The kidnapping Chris mentioned accured near Agadem, south of Bilma: a group of about 10 or 11 mostly italian 4x4 had been hold for a night and all except 2 people had been released. The remaining 2 were released after several weeks.
Around 2001-2003 several brutal robberiens took place north of Chirfa ( I would need to dig deep in my files to find the detailed records). Libya closed the passage of tourists at Al Gatrun several years ago due to increasing insecurity in that area.
I would not describe this region as 'heavily mined', just 'mined' here and there. An unlucky tourist was killed here (iirc) but I was recently in contact with an Agadez agency who has a good idea where the safe passages were through the Djado plateau (for camelling)
I re-read this and had a couple of thoughts.
In earlier posts, it was suggested/discussed that AQIM (as opposed to Tubu bandits) appeared to be more active, or based, in Mali, rather than Niger. this was certainly my experience in 2007, despite the fact that I was arrested in Niger.
Whilst I realise any speculation is just that, it seemed to tally with current events in Niger. I am intrigued that anyone is actually conducting camelling in the area - I had thought it to still be a no-go zone. Can you elaborate?
When I travelled last time, it was widely conceded that the Libyan border was always open with good contacts, as you said. unfortunately, mine are no longer in their diplomatic posts, so if anyone has good recommendations in the area of travel operators who deal with independent tourists, I would be extremely grateful.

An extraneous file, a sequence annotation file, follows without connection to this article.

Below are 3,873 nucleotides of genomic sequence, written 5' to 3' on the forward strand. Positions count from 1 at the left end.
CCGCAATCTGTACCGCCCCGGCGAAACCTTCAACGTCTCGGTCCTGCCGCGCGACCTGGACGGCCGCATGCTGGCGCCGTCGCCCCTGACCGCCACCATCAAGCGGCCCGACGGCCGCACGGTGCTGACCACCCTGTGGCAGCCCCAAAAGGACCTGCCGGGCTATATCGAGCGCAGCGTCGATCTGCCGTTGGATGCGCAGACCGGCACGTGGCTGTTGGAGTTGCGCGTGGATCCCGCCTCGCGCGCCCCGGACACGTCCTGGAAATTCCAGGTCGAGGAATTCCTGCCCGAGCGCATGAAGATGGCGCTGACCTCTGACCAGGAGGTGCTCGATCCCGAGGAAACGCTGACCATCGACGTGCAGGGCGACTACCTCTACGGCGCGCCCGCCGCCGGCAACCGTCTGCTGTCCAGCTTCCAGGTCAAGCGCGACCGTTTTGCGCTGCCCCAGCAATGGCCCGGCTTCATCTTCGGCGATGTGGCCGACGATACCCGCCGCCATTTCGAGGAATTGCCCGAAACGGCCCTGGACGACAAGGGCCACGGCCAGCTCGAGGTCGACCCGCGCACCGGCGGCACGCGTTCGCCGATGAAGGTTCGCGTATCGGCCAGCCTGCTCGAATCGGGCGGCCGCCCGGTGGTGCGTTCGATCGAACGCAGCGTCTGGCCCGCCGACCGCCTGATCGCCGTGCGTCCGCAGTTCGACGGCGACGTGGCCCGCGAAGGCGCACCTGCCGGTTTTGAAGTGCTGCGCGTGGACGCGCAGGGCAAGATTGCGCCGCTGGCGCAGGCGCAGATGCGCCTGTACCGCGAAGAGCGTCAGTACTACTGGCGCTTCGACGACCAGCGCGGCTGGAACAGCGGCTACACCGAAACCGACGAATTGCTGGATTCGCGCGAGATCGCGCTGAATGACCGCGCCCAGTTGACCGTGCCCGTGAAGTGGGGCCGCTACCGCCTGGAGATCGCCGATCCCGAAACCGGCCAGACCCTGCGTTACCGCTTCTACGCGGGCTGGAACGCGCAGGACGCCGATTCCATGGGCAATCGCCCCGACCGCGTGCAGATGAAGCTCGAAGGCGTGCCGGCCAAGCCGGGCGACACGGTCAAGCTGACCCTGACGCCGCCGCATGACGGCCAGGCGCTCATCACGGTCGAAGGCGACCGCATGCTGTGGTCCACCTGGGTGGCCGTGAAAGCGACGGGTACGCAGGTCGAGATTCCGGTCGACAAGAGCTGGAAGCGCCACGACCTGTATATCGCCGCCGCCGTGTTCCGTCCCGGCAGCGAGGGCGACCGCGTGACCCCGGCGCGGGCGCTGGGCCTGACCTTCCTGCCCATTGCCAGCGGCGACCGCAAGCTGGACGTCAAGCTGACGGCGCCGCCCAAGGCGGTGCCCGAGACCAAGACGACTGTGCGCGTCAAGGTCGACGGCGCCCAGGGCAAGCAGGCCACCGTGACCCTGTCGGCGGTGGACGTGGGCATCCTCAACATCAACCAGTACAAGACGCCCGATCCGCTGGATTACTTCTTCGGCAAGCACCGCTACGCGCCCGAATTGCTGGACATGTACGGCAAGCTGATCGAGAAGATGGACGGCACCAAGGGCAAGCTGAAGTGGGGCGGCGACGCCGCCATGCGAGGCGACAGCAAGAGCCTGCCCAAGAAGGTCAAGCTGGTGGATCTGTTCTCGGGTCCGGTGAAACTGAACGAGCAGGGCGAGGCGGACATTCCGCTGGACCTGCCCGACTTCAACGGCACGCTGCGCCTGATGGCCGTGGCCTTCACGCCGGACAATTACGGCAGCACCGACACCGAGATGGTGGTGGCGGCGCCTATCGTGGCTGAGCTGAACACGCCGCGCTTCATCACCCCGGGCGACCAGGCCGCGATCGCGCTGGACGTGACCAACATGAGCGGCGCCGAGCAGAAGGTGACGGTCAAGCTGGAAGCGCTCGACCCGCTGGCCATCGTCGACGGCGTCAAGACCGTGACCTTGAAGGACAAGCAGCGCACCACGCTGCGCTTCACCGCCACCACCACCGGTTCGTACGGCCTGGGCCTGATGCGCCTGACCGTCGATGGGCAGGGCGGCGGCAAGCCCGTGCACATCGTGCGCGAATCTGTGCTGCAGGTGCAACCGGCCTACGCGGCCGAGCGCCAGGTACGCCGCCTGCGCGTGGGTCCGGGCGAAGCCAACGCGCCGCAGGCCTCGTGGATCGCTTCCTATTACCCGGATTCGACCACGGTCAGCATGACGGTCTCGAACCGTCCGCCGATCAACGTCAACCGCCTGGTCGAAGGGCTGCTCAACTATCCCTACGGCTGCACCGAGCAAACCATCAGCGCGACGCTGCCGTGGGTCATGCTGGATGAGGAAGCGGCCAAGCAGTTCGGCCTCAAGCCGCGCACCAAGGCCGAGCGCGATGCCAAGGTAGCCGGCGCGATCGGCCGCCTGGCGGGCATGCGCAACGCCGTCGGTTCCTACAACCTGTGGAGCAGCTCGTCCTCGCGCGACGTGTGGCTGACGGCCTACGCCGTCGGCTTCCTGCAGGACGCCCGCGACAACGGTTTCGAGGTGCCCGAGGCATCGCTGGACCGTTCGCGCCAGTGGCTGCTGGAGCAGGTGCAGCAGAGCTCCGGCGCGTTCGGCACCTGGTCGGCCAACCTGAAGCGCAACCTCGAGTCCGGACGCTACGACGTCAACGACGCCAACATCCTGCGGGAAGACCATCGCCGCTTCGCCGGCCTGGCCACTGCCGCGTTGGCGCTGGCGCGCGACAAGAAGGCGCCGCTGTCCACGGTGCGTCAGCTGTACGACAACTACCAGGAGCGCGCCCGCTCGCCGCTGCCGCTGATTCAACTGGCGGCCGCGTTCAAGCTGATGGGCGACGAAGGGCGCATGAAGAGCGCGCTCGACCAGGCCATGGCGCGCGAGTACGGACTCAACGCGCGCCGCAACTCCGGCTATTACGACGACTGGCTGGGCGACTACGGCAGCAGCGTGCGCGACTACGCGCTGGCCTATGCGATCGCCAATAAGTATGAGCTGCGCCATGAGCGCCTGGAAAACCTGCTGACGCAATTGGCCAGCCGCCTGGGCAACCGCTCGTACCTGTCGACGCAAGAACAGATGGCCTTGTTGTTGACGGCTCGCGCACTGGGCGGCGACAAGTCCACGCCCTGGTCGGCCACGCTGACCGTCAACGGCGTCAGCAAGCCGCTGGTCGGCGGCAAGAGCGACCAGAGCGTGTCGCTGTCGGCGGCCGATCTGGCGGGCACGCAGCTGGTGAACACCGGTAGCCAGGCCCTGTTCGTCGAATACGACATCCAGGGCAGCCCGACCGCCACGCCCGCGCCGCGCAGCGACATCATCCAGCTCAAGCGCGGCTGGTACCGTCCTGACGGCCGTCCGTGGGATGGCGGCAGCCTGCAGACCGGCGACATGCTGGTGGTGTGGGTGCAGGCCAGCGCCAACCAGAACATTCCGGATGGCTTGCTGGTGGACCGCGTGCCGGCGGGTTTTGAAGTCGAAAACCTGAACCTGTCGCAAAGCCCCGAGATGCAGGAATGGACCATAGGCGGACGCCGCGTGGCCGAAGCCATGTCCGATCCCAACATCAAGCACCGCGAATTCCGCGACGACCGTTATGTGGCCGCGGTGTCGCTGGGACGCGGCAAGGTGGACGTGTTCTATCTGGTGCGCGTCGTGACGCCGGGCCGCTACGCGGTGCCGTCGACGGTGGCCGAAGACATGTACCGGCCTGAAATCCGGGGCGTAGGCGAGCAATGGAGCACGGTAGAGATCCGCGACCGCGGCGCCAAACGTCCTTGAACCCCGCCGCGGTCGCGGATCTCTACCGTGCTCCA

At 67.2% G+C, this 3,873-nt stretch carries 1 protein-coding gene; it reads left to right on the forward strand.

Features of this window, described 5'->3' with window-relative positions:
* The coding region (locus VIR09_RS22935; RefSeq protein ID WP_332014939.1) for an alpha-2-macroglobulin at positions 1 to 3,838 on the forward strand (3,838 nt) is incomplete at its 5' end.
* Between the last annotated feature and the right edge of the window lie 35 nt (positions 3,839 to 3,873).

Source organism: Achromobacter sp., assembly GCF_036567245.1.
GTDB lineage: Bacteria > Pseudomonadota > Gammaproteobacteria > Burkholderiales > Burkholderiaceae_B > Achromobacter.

Please forgive any ignorance on my part for topics that have already been covered and that I have missed, and I do appreciate any and all info and input.
I am intrigued that anyone is actually conducting camelling in the area - I had thought it to still be a no-go zone. Can you elaborate?
In my mind the area Azawad I think it's called - west of Agadez and along Mali border (where the old French guy was taken) is another world from Djado where I'm talking about. Azawad has always been a bit dodgy even before GSPC/AQIM came on the scene, and apart from the gurning festival, was conveniently ignored by the tourism which focussed on Aïr Tenere Djado. I believe you just got into Azawad from Mali when they stopped you? They did you a favour (or saved their own skins), though it would have been no worse than east Mali.
Inner Djado was bad up to about 7 years ago. I recall in 2002 (on a German tour) our drivers had to pay a tribute at a Tubu checkpoint in Orida to let us visit the ruins. Tubu rebels/bandits laid the mines AFAIK against Niger state, but Djado seems OK - they've gone or do something else now.
It's worth recognising that Djado and east Niger is more ethnically 'Chad'. Everyone likes a Tuareg but Tubu prefer to be left alone to do their own thing, a bit like Pathans.
Because of the above background and that fact that Aïr was more accessible, better watered, much nearer and had chummy Tuaregs, no one's camelled in Djado much but this guy - a new agency from Aïr
email@example.com (speaks English)
was up for it so I was prepared to give it a try. Only a few days walk from Enneri Blaka back towards Djado ruins anyway. I'm not sure how it would have turned out - seemed like a long shot bearing in mind cultural diffs, but always wanted to see Blaka and it's a long way from AQIM ops.
Djado plateau is much leaner than the Aïr, but he was confident of mine-free passages (my main concern) and picking up a reliable Tubu crew or camels out there.
I have also used Agence Chiriet and can recommend them highly for car jobs at least. Both could do with the work, but it looks as bad as ever now for them.